By the time the bill was officially reported out of the committee, it had morphed from 29 pages to 45, increasing confusion as to what was in it. In both the House "debates" that followed that week, Republicans held firm, defeating Democrats' amendments. For hours, Democrats lined up to rail against the process by which the bill was being passed, and Republicans remained largely silent in their seats. At around 8 pm on May 12, the House voted final passage, 78-68, with only two Democrats in support and no Republicans in opposition, and sent it down to the hall for final Senate approval.

"That's when it got really interesting," says Alfond.

Republican leaders suddenly realized that the bill had a fiscal note attached, meaning that the legislature was obligated to budget the money to pay for it. Ordinarily, this is done by sending the bill to the Appropriations Committee, a serious-minded sanctuary from the rough-and-tumble political strife where, as Dutson puts it, "a lot of the partisan crap stays outside the room." The committee would then consider the fiscal impact and incorporate the costs into the annual budget, which requires a two-thirds majority to pass.

But House Speaker Nutting and Senate President Kevin Raye (R-Perry) had a different proposal: the Appropriations Committee should vote to exempt LD 1333 from its own review, an action requiring a simple majority. An hour before midnight, the Appropriations Committee was called into session to rubber-stamp the unusual move. While the Republicans did as their leadership expected, passing the measure around midnight, their house chair, Representative Patrick Flood (R-Winthrop) was so upset he tendered his resignation from his committee post.

"I submitted my resignation to the speaker largely because I really couldn't be a part of leading such a late-night, rushed effort that would be out of step with the time-honored legislative process and the respect I wish to convey always to the committee," Flood says. "I wish it had been handled differently." (He later agreed to stay on, after "being given assurances over the weekend by the speaker that he would do everything possible to avoid this in future.")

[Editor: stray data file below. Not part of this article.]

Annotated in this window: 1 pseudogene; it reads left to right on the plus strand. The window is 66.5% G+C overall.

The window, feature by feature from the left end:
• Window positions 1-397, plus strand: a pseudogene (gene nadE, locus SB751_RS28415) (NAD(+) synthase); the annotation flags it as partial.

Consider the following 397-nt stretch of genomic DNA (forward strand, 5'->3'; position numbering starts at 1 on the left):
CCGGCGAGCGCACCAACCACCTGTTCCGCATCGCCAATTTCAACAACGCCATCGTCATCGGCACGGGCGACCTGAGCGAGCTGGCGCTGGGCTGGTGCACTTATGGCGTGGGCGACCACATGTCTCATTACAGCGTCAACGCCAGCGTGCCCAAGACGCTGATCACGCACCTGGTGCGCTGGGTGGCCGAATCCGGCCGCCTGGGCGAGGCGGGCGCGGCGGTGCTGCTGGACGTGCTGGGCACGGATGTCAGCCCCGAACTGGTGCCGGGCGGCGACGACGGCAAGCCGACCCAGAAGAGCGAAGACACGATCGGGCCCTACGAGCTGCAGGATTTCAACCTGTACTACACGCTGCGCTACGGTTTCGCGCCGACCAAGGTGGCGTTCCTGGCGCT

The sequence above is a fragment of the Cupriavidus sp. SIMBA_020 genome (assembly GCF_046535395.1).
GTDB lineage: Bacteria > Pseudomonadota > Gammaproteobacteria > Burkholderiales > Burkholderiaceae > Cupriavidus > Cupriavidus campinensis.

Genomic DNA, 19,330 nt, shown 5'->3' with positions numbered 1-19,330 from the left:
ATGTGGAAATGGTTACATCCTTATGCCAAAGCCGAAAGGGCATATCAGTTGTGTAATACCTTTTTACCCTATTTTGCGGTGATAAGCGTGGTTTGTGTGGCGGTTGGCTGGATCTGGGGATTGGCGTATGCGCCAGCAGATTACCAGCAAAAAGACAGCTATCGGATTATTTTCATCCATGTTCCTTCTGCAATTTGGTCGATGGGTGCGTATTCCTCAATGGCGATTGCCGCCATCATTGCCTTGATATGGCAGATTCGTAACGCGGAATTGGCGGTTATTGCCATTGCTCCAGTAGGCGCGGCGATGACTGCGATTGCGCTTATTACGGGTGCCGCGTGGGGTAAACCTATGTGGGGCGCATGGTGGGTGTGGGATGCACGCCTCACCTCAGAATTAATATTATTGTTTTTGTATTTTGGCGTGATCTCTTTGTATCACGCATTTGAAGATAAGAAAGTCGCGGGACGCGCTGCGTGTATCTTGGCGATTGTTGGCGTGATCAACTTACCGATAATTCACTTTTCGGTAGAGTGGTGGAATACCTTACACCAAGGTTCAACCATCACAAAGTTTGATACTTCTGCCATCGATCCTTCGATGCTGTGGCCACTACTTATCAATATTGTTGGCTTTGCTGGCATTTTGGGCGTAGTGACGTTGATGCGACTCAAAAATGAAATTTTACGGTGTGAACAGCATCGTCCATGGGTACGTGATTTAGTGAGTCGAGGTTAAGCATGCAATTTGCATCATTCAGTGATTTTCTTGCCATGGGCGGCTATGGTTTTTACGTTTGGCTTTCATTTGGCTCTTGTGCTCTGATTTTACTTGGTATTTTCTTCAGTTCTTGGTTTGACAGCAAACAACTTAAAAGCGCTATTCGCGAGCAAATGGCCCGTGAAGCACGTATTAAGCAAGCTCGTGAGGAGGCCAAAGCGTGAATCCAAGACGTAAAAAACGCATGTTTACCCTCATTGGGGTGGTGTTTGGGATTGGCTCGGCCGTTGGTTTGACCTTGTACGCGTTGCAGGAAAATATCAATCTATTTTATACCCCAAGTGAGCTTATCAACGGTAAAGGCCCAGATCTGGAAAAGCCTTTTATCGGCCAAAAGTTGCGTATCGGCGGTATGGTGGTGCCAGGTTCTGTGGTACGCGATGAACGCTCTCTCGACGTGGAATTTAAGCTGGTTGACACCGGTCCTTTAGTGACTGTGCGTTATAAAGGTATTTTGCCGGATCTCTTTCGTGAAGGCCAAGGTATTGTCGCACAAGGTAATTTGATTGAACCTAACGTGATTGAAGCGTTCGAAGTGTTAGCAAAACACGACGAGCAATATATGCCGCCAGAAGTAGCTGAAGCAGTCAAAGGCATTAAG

It was now well after midnight early Saturday morning and, with nerves fraying, Senator Raye agreed to postpone the vote until Monday, though the damage to the bipartisan spirit at Appropriations may already have been done. "I sat there [in Appropriations that night] and listened to Democrats level borderline personal rhetoric toward their Republican counterparts and it was brutal," says Dutson. "I think everybody in the room that listened felt it was well beyond the level of discourse that would be useful as we go to fashion the budget."

On Monday morning, the superintendent of the Bureau of Insurance, Mila Kofman, announced her resignation, with four years left in her term. Kofman didn't respond to our interview request, but told the Lewiston Sun Journal that she had made her decision shortly after LePage was elected and that the governor's office had chosen to announce it when they did. (Kofman, a champion of consumers and nemesis of the insurance companies, also told reporters that she shared the governor's desire to lower insurance costs and increase access, but disagreed with him on how that would best be done.) Later that day, the Senate passed LD 1333, 24-10, with three Democrats in support: Bill Diamond (R-Windham), Elizabeth Schneider (D-Orono), and Nancy Sullivan (D-Biddeford). LePage signed it into law May 17, though some of its provisions won't take effect until 2014.

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